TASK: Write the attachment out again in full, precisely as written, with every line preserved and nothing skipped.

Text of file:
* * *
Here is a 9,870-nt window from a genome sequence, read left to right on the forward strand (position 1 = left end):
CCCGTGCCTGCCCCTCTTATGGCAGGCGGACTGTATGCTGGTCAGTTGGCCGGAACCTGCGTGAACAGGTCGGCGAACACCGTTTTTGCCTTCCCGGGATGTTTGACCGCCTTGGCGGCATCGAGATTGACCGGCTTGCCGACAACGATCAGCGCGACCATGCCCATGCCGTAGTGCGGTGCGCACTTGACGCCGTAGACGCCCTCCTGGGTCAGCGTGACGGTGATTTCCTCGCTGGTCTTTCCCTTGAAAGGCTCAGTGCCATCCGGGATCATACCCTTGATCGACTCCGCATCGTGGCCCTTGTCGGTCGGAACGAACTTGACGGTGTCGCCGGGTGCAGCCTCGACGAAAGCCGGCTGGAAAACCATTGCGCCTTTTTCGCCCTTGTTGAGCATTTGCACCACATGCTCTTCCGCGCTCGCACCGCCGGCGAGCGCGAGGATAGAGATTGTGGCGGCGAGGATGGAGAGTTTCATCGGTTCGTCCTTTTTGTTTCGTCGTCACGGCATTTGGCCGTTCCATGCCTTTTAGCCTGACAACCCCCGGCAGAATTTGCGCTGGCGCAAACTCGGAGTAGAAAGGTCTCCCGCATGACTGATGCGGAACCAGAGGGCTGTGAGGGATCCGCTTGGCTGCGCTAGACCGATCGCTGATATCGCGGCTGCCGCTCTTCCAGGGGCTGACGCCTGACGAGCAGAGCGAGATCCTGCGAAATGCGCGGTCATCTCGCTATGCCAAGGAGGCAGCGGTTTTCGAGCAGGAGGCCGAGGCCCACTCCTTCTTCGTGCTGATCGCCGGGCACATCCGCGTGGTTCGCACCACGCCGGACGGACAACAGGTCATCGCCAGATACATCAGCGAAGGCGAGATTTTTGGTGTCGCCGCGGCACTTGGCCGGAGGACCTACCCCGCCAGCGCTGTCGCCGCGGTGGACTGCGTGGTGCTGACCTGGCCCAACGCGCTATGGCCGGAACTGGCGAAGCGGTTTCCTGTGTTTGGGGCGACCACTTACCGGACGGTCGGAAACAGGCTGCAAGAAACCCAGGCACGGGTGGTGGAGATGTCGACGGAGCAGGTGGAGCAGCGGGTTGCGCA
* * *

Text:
Here is a 9,870-nt window from a genome sequence, read left to right on the forward strand (position 1 = left end):
CCCGTGCCTGCCCCTCTTATGGCAGGCGGACTGTATGCTGGTCAGTTGGCCGGAACCTGCGTGAACAGGTCGGCGAACACCGTTTTTGCCTTCCCGGGATGTTTGACCGCCTTGGCGGCATCGAGATTGACCGGCTTGCCGACAACGATCAGCGCGACCATGCCCATGCCGTAGTGCGGTGCGCACTTGACGCCGTAGACGCCCTCCTGGGTCAGCGTGACGGTGATTTCCTCGCTGGTCTTTCCCTTGAAAGGCTCAGTGCCATCCGGGATCATACCCTTGATCGACTCCGCATCGTGGCCCTTGTCGGTCGGAACGAACTTGACGGTGTCGCCGGGTGCAGCCTCGACGAAAGCCGGCTGGAAAACCATTGCGCCTTTTTCGCCCTTGTTGAGCATTTGCACCACATGCTCTTCCGCGCTCGCACCGCCGGCGAGCGCGAGGATAGAGATTGTGGCGGCGAGGATGGAGAGTTTCATCGGTTCGTCCTTTTTGTTTCGTCGTCACGGCATTTGGCCGTTCCATGCCTTTTAGCCTGACAACCCCCGGCAGAATTTGCGCTGGCGCAAACTCGGAGTAGAAAGGTCTCCCGCATGACTGATGCGGAACCAGAGGGCTGTGAGGGATCCGCTTGGCTGCGCTAGACCGATCGCTGATATCGCGGCTGCCGCTCTTCCAGGGGCTGACGCCTGACGAGCAGAGCGAGATCCTGCGAAATGCGCGGTCATCTCGCTATGCCAAGGAGGCAGCGGTTTTCGAGCAGGAGGCCGAGGCCCACTCCTTCTTCGTGCTGATCGCCGGGCACATCCGCGTGGTTCGCACCACGCCGGACGGACAACAGGTCATCGCCAGATACATCAGCGAAGGCGAGATTTTTGGTGTCGCCGCGGCACTTGGCCGGAGGACCTACCCCGCCAGCGCTGTCGCCGCGGTGGACTGCGTGGTGCTGACCTGGCCCAACGCGCTATGGCCGGAACTGGCGAAGCGGTTTCCTGTGTTTGGGGCGACCACTTACCGGACGGTCGGAAACAGGCTGCAAGAAACCCAGGCACGGGTGGTGGAGATGTCGACGGAGCAGGTGGAGCAGCGGGTTGCGCA